Nearly 200 US colleges could run out of money in the next decade and be forced to close, according to study by a Massachusetts startup.
But you won’t be able to find out which ones.
A concerted and aggressive effort by colleges and their trade organization this past week, including the threat of legal action, blocked the release of the report, and offers a window into how difficult it can be to evaluate the financial health of higher education institutions, even as many close and merge.
“This is not the reaction we were expecting,” said Nick Ducoff, the cofounder of Edmit and a former Northeastern University vice president. The company, which launched in 2017 and offers college advising services, has increasingly fielded questions from parents about whether the colleges they are considering will be around by the time their children graduate. It wanted to provide consumers with financial projections, based on an analysis of publicly available data, Ducoff said.
Edmit had planned this month to publicly release its projections of financially struggling colleges and how long they could survive if current revenue and spending patterns held. The company had compiled the data with a group of Brandeis University finance graduate students and was going to make it available on an open-source platform and with a story published in Inside Higher Ed, a trade publication.
But several colleges objected. Their lobbying group, the National Association of Independent Colleges and Universities, questioned the criteria used to develop the list of troubled schools. And Utica College in upstate New York sent a legal notice threatening to sue if the report was published.
Edmit took down the online page where it planned to release the data. Inside Higher Ed on Tuesday also reported on backlash it received from universities and the trade group to oppose the publication.
Ducoff said Edmit pulled the report because it is still a new company and was concerned about waging a prolonged legal battle.
Colleges and their advocates said they support transparency but argue that Edmit’s report would have been unfair to many institutions because the company looked at only a few criteria to measure problems and some of the data were two years old. Edmit’s model considered endowment returns, faculty and staff compensation costs, tuition costs, and discounts on tuition that colleges give students to lure them to campus. Colleges report this data in various forms to the federal government and in their tax filings.
But plenty of other factors that can influence the viability of a campus, including its leadership and turnaround efforts, weren’t considered by Edmit, said Pete Boyle, vice president of public affairs at the National Association of Independent Colleges and Universities.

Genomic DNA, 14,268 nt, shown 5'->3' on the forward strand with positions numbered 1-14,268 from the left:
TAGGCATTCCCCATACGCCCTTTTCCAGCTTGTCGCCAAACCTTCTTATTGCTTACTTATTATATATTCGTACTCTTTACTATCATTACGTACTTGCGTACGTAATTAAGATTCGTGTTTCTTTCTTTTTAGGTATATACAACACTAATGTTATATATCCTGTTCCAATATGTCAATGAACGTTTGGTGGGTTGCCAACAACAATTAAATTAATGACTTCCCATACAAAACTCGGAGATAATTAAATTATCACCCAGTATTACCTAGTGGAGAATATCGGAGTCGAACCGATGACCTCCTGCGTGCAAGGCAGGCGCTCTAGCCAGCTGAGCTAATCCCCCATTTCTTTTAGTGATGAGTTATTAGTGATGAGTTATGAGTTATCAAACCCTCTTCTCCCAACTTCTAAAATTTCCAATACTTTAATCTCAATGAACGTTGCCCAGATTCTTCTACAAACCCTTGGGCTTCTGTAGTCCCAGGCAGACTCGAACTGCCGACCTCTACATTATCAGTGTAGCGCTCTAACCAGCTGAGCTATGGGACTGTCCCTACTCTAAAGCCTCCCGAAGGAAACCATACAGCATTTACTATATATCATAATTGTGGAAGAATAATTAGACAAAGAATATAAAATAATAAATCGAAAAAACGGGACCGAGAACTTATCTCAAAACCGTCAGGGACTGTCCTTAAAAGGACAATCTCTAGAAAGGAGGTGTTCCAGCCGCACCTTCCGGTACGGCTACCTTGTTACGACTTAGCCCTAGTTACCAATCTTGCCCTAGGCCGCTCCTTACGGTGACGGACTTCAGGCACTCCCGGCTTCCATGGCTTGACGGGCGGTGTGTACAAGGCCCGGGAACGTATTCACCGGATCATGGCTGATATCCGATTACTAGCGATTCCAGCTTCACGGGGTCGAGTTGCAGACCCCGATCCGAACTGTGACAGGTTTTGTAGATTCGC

Utica College said it went the legal route because officials there had limited information about the report and the data Edmit used to compile its list. The college has been doing well in the past three years and was concerned that some of the information was too old and no longer relevant, said Kelly Adams, a Utica spokesperson.
“We had very limited visibility into the content of the study and were concerned that it used very incomplete or no data,” Adams said. “To be clear, we believe in transparency about financial sustainability and have been very transparent with our own financial story.”
Being on the list could have been a death knell for many institutions, spooking students from enrolling and accelerating their financial woes, said Karen Gross, an author and crisis management consultant who was president of Southern Vermont College from 2006 to 2014. The college closed this year.
“A timetable for their failure is simultaneously disruptive, discouraging, disappointing, and highly indefensible,” Gross said. “Once you do that, it’s game over for these colleges.”
Gross said colleges should be more transparent with faculty and students about their finances and efforts to transform campuses, but such a list offers an incomplete and inaccurate picture.
Colleges have pushed back against additional federal or state oversight. But the disruptive closure of Mount Ida College in Newton in 2018, and the growing pace of school mergers and shutdowns, spurred Massachusetts lawmakers and Governor Charlie Baker to pass legislation requiring more state supervision of colleges. The new law, signed by Baker last week, requires higher education institutions to post their financial information annually on their websites, undergo regular financial screenings for the Massachusetts Department of Higher Education, and develop contingency plans if they are at risk of closing.
It is unclear whether state higher education officials or the regional accrediting agency, whose membership includes New England colleges, will conduct the reviews. Area colleges have expressed concern that if the state did the screenings, that sensitive financial information would eventually leak to the public.
Still, Massachusetts’ rules are rare, said Amy Laitinen, the director for higher education policy at the New America, a Washington, D.C.-based think tank, and the coauthor of a new report on the lack of transparency around colleges and universities and their outcomes for students.
State and federal authorities and accrediting agencies have been reluctant to set standards and take action against institutions that may not be serving students well or be financially healthy, she said.
The case with Edmit illustrates some of the problems that consumers have in getting information about colleges, Laitinen said.
“Some of the schools still exist because students don’t have good information,” she said.
After Inside Higher Ed published its article on the blowback from colleges about Edmit’s report, Ducoff said he received e-mails from other college presidents and foundations that were interested in understanding the data.
“We are very encouraged that this data will see the light of day,” Ducoff said.